Despite a change in the way ASIC now approaches its surveillance program and announces focus areas, the key areas requiring attention in 31 December 2023 financial reports remain unchanged from previous reporting periods.

What is new?

For the 12-month cycle ended 30 June 2023, ASIC applied an integrated approach to conducting financial report reviews and audit surveillances. Under this new combined approach, ASIC now routinely selects audit files for inspection where a change has been made to the financial report in response to an ASIC review, or where ASIC has concerns that a financial report has an increased risk of material misstatement. This is because there is strong link between problems in a financial report and problems with the quality of work undertaken on that financial report.

Consistent with the new integrated approach above, ASIC’s focus areas now address both financial reporting and audit issues, highlighting those common areas preparers struggle with the most and that lead to significant non-compliance with the accounting standards.

In terms of announcing its focus areas, for 31 December 2023, ASIC issued a brief media announcement with further detail provided via a link to a new ‘Financial reporting and audit’ section on its website which will probably be refreshed every six months for the relevant reporting period.

What is not new?

The areas ASIC will focus on for purposes of its financial report and audit surveillance for the December 2023 reporting period are the same as those announced for June 2023, namely:

  • Asset values (which covers impairment)
  • Provisions
  • Subsequent events
  • Disclosures
  • The impact of the new insurance standard, AASB 17 Insurance Contracts

Again, much of ASIC’s 31 December 2023 guidance centres around disclosures.

ASIC reminds preparers that it is important to consider disclosures from the user’s perspective and what the user would want to know to be able to make informed decisions.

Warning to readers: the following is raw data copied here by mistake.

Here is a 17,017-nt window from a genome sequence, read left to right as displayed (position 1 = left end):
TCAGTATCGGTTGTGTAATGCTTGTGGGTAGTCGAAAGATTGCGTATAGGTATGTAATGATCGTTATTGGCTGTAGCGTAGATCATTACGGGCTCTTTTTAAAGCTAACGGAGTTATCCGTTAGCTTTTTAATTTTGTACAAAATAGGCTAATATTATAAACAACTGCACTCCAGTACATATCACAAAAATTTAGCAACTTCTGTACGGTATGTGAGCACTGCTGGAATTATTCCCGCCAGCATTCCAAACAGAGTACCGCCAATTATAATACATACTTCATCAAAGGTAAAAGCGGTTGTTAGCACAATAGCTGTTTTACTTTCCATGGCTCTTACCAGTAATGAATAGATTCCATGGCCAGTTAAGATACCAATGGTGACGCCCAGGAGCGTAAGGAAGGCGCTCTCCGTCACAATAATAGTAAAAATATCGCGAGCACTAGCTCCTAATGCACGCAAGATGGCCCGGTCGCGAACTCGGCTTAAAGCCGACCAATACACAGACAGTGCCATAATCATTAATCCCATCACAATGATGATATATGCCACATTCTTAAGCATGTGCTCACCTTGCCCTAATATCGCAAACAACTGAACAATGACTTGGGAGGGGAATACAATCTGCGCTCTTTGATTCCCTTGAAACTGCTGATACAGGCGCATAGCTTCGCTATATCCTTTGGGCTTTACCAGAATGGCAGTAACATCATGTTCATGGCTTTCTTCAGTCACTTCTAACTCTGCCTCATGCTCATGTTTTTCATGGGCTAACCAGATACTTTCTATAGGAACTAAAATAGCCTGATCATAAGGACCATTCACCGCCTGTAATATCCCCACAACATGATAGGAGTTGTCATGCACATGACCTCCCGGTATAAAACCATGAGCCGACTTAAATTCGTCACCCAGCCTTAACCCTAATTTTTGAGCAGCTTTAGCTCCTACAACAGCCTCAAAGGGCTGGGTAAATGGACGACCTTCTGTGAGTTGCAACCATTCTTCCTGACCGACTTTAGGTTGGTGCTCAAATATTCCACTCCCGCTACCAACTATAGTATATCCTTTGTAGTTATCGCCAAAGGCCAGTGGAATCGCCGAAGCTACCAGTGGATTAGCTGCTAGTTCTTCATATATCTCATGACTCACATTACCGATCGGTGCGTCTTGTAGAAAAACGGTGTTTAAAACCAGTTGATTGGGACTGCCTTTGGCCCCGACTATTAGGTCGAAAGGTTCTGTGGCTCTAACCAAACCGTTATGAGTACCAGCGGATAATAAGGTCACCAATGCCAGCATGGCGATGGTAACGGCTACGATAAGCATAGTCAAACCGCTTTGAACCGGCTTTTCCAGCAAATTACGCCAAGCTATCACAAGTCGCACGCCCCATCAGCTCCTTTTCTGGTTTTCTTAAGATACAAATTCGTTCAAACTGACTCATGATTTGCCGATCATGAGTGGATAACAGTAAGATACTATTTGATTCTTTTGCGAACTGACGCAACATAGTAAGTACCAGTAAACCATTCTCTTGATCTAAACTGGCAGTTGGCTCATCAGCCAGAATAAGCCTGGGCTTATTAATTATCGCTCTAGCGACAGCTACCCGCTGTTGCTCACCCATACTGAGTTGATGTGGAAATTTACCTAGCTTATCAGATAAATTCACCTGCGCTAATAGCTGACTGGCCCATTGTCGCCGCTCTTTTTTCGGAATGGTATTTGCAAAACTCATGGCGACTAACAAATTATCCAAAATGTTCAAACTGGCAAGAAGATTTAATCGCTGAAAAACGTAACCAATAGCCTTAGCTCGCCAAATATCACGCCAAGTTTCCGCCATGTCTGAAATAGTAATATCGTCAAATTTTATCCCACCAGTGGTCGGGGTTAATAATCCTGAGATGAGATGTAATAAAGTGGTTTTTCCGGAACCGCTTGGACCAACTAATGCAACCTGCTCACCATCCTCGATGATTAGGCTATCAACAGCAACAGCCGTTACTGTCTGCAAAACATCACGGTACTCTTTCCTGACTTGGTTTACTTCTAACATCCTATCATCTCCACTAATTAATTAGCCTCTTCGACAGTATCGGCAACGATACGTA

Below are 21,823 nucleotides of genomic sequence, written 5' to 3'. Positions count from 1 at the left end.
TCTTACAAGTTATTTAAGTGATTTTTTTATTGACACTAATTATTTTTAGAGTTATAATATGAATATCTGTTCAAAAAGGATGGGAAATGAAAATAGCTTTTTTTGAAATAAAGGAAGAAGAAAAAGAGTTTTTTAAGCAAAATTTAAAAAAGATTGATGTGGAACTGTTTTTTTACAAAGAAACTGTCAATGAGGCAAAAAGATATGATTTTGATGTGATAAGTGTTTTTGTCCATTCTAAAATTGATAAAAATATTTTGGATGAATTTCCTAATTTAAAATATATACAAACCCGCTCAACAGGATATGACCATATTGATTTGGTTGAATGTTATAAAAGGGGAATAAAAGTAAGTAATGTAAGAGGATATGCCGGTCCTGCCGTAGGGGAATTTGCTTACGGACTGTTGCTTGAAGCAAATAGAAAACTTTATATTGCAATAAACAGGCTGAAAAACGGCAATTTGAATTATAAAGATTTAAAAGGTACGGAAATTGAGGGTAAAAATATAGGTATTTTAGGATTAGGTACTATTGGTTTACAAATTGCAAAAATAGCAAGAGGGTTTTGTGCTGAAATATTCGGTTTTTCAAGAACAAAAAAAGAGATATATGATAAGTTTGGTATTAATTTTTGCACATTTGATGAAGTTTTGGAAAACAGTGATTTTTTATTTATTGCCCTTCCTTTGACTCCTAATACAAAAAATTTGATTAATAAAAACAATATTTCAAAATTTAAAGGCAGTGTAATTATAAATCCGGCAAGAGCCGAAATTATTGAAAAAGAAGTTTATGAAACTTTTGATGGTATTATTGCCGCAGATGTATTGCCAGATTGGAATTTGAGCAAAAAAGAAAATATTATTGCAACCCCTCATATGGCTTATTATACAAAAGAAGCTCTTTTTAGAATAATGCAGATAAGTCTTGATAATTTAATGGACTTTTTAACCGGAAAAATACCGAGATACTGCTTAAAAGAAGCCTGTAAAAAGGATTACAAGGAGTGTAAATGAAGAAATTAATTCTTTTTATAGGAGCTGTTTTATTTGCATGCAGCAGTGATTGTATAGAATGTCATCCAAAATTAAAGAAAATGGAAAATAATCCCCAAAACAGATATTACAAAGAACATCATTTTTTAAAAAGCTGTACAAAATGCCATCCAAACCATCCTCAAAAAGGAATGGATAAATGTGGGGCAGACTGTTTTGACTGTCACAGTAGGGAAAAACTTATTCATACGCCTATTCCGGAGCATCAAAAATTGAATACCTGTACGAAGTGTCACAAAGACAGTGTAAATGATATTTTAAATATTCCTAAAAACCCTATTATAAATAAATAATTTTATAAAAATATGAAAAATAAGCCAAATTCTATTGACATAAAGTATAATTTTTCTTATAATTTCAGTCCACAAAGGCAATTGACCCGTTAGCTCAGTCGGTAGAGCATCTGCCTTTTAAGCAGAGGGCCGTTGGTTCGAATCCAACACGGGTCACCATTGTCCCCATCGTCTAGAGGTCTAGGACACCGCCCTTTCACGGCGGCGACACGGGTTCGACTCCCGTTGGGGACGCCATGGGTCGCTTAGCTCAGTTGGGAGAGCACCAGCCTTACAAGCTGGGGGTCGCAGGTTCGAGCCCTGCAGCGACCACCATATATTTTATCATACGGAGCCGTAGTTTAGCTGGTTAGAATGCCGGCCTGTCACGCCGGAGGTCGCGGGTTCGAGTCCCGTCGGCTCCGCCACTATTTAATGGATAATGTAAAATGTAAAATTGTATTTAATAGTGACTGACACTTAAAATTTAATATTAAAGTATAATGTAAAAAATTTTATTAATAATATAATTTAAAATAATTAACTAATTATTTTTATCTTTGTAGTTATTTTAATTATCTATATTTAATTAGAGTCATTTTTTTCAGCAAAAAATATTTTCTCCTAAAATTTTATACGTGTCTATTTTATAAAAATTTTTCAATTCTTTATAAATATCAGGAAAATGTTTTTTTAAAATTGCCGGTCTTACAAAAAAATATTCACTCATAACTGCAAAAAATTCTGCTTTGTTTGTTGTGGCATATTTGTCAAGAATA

Furthermore, vanilla disclosures do not cut it, especially against a backdrop of continued uncertainty. Instead, disclosures should be tailored to the entity’s specific circumstances, particularly when it comes to asset values and estimates that involve judgement. Key assumptions (including changes therein) as well as sensitivities to changes in these key assumptions should be robustly disclosed.

Significant changes from the previous period are also of interest to users so these should be considered, and appropriate disclosures made where necessary.

The Operating and Financial Review (OFR), which only listed entities are required to prepare, has been a specific topic of interest for ASIC for the last few reporting seasons. The largest number of financial reporting surveillance findings stemming from ASIC’s latest surveillance program related to inadequate OFR disclosures, particularly missing or inadequate material business risks. ASIC expects a balanced narrative in this regard. That is, directors should talk about both future prospects and opportunities as well as the hurdles (risks) that could prevent the entity from achieving its objectives.

ASIC explicitly calls on directors to consider climate change when preparing their OFRs as this could have a material impact on the prospects of many entities. Starting to think about the impact of climate change now will also serve to better position these entities for the mandatory climate-related financial disclosures that are in the process of being legislated.

Where listed entities require guidance on preparing an OFR, they should refer to RG 247 Effective Disclosure in an Operating and Financial Review. Listed entities that are newly listed, have significant and complex transactions, regularly raise funds, or have unique or complicated business models should be particularly mindful of their OFR as ASIC considers such entities higher risk.

This update was first published in Issue 18 of The Bottom Line.